A Chicago man and convicted felon surrendered his right to a trial and was sentenced to six years in the Illinois Department of Corrections after he pled guilty to unlawful discharge of a firearm.
Prosecutors said Wednesday morning that Reyes and six other men got into a confrontation outside the Always Open convenience store near 183rd Street and Oak Park Avenue. The men were rival gang members who worked together a nearby warehouse in the 18800 block of Oak Park Avenue.
They were on a work break and went to the store to buy beer. There was an altercation outside the store and shots were fired from a car.
Reyes and the others went back to work and a co-worker reported to their supervisor that shots were fired, who called police. Another witness near the scene had also reported the shooting, Southtown Star reported.
No one was injured in the shooting.
After police were contacted, the men fled in two cars but were apprehended later that evening. Police found a .25-caliber handgun in one of the cars as well as shell casings near the shooting scene, Patch reported.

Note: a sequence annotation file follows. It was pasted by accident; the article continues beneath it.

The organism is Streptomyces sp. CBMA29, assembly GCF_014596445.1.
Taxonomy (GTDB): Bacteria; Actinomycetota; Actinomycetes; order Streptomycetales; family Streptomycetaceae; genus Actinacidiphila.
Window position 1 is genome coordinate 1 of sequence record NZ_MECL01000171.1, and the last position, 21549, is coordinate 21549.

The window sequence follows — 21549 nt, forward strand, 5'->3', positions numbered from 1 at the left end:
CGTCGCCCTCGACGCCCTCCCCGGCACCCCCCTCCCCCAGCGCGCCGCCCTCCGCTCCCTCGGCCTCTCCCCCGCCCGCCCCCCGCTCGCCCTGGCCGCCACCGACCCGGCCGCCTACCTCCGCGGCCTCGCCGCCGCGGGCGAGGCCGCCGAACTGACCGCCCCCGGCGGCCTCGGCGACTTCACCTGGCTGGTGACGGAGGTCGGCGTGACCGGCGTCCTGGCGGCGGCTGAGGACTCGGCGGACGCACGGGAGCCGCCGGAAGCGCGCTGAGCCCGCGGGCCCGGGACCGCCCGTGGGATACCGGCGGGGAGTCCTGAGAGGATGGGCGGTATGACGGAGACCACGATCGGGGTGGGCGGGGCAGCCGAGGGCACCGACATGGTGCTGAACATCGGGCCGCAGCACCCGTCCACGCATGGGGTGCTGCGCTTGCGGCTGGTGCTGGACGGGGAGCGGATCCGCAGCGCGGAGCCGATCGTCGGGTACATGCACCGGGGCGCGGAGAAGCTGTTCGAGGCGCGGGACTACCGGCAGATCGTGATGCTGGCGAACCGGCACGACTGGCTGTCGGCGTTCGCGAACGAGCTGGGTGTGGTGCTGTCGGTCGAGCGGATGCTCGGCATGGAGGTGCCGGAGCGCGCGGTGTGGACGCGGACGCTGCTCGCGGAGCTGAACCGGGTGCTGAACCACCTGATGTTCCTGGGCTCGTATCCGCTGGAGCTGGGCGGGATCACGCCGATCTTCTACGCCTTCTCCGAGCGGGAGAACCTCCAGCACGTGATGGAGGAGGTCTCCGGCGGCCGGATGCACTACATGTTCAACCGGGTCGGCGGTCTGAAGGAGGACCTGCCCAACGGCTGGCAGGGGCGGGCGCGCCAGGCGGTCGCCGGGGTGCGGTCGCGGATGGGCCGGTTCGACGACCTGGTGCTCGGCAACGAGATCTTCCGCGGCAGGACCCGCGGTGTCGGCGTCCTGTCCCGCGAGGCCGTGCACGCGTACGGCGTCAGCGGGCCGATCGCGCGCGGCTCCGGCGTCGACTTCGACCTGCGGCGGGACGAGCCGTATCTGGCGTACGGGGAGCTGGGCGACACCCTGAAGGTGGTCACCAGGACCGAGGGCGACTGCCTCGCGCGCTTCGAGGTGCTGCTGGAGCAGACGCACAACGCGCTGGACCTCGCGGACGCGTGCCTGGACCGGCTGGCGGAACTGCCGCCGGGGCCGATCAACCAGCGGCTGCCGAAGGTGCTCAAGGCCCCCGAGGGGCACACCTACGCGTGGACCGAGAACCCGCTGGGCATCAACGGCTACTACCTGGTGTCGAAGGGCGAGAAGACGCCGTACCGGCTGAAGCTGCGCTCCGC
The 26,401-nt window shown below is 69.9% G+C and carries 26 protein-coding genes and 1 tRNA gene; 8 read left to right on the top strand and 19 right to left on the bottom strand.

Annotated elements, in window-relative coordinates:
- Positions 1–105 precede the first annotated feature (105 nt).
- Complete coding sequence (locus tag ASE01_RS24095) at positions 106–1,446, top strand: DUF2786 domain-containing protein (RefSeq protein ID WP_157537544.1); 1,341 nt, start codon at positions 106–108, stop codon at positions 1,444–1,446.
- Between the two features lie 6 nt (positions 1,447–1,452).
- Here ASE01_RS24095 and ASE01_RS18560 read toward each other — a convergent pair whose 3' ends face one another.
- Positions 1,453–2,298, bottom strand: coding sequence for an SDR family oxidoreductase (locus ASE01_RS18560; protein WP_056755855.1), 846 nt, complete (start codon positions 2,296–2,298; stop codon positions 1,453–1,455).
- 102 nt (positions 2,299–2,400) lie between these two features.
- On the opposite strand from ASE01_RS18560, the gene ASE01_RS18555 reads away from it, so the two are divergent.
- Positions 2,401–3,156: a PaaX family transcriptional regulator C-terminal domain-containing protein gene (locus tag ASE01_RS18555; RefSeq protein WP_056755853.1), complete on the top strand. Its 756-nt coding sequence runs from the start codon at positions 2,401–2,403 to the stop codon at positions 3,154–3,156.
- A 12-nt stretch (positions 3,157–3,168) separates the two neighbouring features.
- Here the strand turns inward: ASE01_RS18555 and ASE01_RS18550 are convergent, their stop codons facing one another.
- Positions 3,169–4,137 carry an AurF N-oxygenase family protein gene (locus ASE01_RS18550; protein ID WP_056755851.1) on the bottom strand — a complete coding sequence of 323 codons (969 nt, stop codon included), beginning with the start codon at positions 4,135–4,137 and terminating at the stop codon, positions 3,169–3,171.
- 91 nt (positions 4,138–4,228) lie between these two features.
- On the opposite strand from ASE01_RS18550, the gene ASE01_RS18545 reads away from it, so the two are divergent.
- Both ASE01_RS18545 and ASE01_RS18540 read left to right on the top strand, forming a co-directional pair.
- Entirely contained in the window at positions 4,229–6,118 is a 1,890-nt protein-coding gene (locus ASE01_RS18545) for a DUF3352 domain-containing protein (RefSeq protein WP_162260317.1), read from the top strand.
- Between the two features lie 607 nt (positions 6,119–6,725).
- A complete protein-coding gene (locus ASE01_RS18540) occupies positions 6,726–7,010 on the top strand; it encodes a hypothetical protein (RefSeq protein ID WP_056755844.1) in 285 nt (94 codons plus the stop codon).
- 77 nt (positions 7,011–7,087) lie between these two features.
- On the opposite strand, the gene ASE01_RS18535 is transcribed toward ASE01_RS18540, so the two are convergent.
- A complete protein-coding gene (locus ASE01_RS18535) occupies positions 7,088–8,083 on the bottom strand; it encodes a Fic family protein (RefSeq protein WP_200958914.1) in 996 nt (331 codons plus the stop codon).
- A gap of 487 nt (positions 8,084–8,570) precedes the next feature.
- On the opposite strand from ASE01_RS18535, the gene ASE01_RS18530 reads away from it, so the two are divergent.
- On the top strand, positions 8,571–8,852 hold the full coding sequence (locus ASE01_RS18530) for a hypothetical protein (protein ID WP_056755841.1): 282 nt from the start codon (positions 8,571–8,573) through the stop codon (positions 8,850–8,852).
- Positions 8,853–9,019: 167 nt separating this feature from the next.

According to Tinley Park police, the shooting stemmed from a gang dispute between the warehouse co-workers, who belonged to rival factions of the Latin Kings and Satan’s Disciples, Patch said in its report.
All seven men were interrogated by police, but only Reyes was arrested and charged. In addition to the weapons charge, Reyes was charged with unlawful possession of a weapon by a felon.
Reyes, wearing a tan jail uniform, told Cook County Judge Colleen Hyland that he was willingly giving up his right to a trial in exchange for the sentence. He is also required to serve two years of mandatory supervised probation when he is paroled.
There was some wrangling over credit for time served in Cook County Jail, where he is being held in lieu of $200,000 bail.
His attorney corrected the 290 days to 625 days of time served.
“I forget a year,” the attorney said.
The attorney also asked that Reyes be held in the county jail until June 6, before he is relinquished to the custody of the Illinois Department of Corrections.